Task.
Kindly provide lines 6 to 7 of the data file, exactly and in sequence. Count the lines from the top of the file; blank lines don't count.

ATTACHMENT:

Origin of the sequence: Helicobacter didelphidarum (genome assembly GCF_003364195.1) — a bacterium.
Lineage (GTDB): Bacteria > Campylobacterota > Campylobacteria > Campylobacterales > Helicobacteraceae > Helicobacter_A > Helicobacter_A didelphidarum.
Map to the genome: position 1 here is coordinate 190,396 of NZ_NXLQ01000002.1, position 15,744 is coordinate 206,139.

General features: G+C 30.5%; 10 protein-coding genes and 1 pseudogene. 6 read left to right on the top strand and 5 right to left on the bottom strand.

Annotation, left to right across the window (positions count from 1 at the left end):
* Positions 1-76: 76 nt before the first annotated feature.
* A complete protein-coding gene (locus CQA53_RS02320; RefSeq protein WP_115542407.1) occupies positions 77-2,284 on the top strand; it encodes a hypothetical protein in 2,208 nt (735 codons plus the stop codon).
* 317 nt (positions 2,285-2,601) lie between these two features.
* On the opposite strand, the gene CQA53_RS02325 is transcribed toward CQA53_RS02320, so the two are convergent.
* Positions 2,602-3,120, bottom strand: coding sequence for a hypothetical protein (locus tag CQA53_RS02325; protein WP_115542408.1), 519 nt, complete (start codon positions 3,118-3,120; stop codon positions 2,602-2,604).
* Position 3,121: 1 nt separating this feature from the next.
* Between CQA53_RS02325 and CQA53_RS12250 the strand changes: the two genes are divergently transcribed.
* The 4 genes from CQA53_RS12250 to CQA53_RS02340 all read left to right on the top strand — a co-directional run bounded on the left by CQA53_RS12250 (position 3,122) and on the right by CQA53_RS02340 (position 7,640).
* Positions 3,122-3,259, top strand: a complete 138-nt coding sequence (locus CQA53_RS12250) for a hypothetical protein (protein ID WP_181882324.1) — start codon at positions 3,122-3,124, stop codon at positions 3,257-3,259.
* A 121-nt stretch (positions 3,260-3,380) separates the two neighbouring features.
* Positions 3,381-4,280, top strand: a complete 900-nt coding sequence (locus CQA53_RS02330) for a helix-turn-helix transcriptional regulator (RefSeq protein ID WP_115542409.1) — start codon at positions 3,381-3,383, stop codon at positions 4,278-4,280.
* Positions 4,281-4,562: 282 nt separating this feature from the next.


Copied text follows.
* Positions 1-76: 76 nt before the first annotated feature.
* A complete protein-coding gene (locus CQA53_RS02320; RefSeq protein WP_115542407.1) occupies positions 77-2,284 on the top strand; it encodes a hypothetical protein in 2,208 nt (735 codons plus the stop codon).